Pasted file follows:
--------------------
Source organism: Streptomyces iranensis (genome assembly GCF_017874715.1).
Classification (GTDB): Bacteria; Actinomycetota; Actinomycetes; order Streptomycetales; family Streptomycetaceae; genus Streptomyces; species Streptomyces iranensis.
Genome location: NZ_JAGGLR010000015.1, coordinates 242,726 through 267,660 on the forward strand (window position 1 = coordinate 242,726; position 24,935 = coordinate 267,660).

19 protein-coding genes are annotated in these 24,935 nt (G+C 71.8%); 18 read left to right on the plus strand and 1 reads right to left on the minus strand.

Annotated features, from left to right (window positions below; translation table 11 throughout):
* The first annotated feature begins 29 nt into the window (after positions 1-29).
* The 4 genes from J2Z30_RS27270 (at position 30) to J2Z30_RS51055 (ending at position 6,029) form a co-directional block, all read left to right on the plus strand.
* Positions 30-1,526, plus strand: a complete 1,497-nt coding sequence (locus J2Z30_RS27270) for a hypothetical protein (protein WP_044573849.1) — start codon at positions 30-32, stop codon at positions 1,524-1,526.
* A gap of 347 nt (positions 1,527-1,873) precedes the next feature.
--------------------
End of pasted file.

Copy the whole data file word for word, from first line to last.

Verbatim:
Source organism: Streptomyces iranensis (genome assembly GCF_017874715.1).
Classification (GTDB): Bacteria; Actinomycetota; Actinomycetes; order Streptomycetales; family Streptomycetaceae; genus Streptomyces; species Streptomyces iranensis.
Genome location: NZ_JAGGLR010000015.1, coordinates 242,726 through 267,660 on the forward strand (window position 1 = coordinate 242,726; position 24,935 = coordinate 267,660).

19 protein-coding genes are annotated in these 24,935 nt (G+C 71.8%); 18 read left to right on the plus strand and 1 reads right to left on the minus strand.

Annotated features, from left to right (window positions below; translation table 11 throughout):
* The first annotated feature begins 29 nt into the window (after positions 1-29).
* The 4 genes from J2Z30_RS27270 (at position 30) to J2Z30_RS51055 (ending at position 6,029) form a co-directional block, all read left to right on the plus strand.
* Positions 30-1,526, plus strand: a complete 1,497-nt coding sequence (locus J2Z30_RS27270) for a hypothetical protein (protein WP_044573849.1) — start codon at positions 30-32, stop codon at positions 1,524-1,526.
* A gap of 347 nt (positions 1,527-1,873) precedes the next feature.